At the recent New York State Association of Licensed Midwives (NYSALM) Retreat, I was impressed with a woman, a pregnant woman, a doubly pregnant woman. Two thirds of the way into a twin pregnancy, she brought herself (and her two gestating babes) to support the cause of NY midwives. Throughout the NYSALM Retreat, she worked, played and worked again. Throughout the meeting, she flowed from room to room, doing what needed to be done for others and for herself. Throughout the weekend, she amazed me with her ordinary grace: her quiet sensibility, her tenacity and her deepening relationship with her developing babies.
Here are some examples of these ordinary moments, some examples of her ordinary grace:
A busy midwife in a NYC hospital, she gave up her weekend to support NY midwives and midwifery students in the annual NYSALM retreat, education and lobby day.
A consummate doer, she occasionally left jobs to others and took a well deserved nap.
Tall and elegant, she emptied one more glass of cool water, and then another.
While squatting effortlessly, untangling audio-visual wires, she succinctly shared that her personal birth plan was “still under negation.”
She belly-danced with a ballroom of midwives, her ovoid belly holding two smaller, flatter bellies, all gyrating smoothly.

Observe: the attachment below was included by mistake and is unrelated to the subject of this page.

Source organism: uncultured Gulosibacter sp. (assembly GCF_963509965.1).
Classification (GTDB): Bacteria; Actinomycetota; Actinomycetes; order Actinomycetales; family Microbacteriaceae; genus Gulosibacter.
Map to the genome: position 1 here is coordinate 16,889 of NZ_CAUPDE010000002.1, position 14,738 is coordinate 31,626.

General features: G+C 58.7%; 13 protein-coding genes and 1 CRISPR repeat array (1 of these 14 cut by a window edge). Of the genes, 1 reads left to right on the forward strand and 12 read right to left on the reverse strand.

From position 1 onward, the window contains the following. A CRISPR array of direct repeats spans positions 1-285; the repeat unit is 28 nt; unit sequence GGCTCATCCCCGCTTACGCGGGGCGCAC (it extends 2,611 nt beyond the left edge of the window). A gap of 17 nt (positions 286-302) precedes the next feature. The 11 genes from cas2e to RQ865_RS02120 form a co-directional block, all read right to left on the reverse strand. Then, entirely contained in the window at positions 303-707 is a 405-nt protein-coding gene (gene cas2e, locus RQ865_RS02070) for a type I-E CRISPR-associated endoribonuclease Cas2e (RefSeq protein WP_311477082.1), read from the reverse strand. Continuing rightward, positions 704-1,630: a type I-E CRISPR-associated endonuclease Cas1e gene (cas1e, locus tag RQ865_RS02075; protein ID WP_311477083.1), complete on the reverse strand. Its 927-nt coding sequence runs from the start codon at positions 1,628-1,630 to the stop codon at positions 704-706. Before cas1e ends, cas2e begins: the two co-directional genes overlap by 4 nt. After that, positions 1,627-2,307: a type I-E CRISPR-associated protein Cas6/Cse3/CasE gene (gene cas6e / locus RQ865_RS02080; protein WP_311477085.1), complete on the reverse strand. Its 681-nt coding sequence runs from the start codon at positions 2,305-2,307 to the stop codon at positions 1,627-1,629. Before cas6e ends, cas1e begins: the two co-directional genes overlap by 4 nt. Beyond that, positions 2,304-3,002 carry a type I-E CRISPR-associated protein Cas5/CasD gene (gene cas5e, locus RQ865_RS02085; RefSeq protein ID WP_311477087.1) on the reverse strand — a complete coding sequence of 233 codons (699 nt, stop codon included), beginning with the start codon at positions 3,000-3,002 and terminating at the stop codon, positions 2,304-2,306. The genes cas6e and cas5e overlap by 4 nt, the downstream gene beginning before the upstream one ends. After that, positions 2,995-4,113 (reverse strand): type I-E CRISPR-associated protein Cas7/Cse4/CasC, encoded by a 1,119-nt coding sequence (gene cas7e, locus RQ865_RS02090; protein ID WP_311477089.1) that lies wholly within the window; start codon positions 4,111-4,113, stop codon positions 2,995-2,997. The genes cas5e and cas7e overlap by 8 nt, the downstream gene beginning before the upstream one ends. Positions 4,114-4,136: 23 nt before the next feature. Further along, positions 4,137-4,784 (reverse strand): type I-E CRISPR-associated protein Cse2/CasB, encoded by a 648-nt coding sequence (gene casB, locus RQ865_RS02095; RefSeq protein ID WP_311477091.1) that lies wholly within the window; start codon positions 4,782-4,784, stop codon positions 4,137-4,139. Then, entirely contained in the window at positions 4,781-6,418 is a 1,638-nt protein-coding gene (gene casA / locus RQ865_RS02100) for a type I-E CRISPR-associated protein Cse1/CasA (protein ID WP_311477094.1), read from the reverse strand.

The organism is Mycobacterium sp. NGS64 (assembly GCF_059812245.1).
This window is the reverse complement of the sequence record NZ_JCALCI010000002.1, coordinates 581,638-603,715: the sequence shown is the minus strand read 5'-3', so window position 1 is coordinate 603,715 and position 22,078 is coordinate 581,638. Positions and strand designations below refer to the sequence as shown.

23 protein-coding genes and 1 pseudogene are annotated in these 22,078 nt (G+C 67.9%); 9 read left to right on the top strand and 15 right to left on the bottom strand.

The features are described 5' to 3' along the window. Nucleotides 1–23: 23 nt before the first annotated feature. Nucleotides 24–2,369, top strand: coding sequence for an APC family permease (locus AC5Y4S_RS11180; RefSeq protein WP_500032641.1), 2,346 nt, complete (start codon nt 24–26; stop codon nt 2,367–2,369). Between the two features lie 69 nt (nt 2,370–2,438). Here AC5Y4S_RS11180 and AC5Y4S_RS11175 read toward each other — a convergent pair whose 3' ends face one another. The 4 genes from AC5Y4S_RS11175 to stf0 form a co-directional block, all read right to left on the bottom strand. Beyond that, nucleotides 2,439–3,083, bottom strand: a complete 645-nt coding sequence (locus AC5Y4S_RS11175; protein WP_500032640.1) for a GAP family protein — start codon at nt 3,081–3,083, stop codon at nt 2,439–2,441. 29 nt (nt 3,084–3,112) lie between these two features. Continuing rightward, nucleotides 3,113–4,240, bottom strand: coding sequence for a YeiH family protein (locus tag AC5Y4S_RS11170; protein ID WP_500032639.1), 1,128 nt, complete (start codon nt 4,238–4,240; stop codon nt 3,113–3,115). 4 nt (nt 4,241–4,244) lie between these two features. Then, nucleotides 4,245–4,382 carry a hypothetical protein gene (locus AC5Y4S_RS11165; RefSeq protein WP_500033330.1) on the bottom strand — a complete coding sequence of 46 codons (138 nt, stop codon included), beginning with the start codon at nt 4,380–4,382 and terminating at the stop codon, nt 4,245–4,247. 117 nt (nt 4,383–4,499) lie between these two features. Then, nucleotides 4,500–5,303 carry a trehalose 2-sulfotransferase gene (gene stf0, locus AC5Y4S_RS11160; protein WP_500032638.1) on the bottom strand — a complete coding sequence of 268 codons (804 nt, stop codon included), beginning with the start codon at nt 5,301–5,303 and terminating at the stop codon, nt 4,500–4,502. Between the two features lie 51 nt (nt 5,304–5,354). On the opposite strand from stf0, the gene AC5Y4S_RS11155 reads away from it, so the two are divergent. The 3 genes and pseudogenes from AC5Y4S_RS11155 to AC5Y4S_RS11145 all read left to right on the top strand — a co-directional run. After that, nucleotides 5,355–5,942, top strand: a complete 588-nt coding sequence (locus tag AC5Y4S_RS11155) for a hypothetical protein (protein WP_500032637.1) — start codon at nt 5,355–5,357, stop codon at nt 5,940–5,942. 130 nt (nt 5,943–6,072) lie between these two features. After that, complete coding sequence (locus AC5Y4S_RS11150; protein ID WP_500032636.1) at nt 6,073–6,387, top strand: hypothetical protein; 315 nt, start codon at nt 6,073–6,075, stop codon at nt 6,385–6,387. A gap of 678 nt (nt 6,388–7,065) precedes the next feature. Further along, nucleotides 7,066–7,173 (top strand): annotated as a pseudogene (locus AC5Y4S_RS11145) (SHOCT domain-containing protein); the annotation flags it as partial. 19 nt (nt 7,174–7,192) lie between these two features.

Attentively rubbing her occupied belly, she mentioned that one baby had its placenta in the back, the other had its placenta in the front. She laughed and mused how this might affect each baby’s perception of the world now and possibly affect their personality later. (This gave me pause. What is it like to be closer to light, or farther from touch than your womb-mate?)
In a feisty discussion with a respected elder from our national organization, ACNM, she stated her opinions strongly yet without heat or rancor. In this intense battleground of dialogue, she firmly held her own and even gained ground,
Towards the end of the NYSALM Retreat, she announced that the babies were feeling a little off. Their nightly ritual is for Daddy to talk to them while rubbing oil onto ‘their’ belly. Because of the retreat, this hadn’t happened for awhile. The weekend away was long for them. (I imagine that now they are glad to be home with Daddy.)
As I was saying goodbye, hugging her and patting her belly, she jokingly hurried my hand to the other side. “Don’t forget this one, this one gets jealous.”
In recalling these perfectly ordinary moments, it’s apparent to me that every baby deserves to be gestated like this, to be surrounded with love, attention, humor, and plain old curiosity. It is apparent to me that every girl deserves a mentor like this, a living example of how motherhood, profession and community service can be fluidly interwoven. It is apparent me that every woman, no matter how many babies she is carrying or where she plans to birth, that every woman deserves a midwife like this. In recalling these moments, it’s apparent me that ordinary grace happens all around us, all of the time. It is apparent to me that ordinary grace is midwifed daily.
May all babies be born into loving hands